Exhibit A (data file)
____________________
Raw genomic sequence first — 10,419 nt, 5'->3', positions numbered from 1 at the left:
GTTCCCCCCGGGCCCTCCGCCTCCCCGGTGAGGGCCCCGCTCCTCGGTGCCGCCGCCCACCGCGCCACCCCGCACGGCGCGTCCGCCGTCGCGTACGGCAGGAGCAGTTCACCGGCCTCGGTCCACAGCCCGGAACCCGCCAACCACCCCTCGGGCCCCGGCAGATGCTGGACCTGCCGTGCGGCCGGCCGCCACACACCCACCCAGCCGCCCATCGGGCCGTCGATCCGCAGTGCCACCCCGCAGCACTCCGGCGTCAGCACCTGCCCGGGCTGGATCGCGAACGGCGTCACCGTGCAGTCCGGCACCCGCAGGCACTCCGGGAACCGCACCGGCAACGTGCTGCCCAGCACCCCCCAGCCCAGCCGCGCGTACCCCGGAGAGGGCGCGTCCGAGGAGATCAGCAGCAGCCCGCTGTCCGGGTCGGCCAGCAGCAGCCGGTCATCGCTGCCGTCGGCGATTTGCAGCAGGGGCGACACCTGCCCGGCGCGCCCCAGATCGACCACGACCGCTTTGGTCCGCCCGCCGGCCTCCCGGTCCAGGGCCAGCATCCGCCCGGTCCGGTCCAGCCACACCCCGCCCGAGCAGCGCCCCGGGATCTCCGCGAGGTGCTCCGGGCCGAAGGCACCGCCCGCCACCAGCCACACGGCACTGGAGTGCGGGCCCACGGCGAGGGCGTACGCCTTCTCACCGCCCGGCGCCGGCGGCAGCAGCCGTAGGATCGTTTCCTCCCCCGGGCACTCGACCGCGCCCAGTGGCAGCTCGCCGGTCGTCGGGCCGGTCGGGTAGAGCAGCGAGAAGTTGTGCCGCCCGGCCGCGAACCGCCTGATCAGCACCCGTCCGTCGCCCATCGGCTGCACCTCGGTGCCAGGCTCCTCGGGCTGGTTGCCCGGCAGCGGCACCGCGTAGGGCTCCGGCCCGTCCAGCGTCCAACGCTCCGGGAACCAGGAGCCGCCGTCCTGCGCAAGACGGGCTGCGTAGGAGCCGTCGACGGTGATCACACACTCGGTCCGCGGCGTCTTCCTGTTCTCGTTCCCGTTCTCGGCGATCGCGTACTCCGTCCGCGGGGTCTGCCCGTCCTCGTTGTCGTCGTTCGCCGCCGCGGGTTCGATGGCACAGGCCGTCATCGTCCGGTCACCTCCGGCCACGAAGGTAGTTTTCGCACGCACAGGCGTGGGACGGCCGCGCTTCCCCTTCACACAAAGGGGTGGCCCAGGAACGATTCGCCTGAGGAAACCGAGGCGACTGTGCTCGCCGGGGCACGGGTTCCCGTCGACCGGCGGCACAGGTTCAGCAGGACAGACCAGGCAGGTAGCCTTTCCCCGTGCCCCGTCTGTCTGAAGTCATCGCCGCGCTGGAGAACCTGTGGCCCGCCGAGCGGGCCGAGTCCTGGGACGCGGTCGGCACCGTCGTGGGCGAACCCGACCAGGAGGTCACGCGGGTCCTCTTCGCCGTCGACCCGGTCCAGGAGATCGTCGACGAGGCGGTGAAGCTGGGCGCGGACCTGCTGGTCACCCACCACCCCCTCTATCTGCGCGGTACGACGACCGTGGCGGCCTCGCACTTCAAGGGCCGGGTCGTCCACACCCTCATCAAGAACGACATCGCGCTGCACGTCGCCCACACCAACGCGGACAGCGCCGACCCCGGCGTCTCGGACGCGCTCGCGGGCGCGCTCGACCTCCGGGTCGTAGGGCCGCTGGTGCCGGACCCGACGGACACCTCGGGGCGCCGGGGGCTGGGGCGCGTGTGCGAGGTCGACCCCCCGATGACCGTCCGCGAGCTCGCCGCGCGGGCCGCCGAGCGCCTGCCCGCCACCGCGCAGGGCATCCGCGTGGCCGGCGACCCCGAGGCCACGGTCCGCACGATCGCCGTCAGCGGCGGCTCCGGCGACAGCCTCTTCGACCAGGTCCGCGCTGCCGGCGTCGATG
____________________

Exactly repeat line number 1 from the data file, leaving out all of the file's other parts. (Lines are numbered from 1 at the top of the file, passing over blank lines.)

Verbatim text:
Raw genomic sequence first — 10,419 nt, 5'->3', positions numbered from 1 at the left: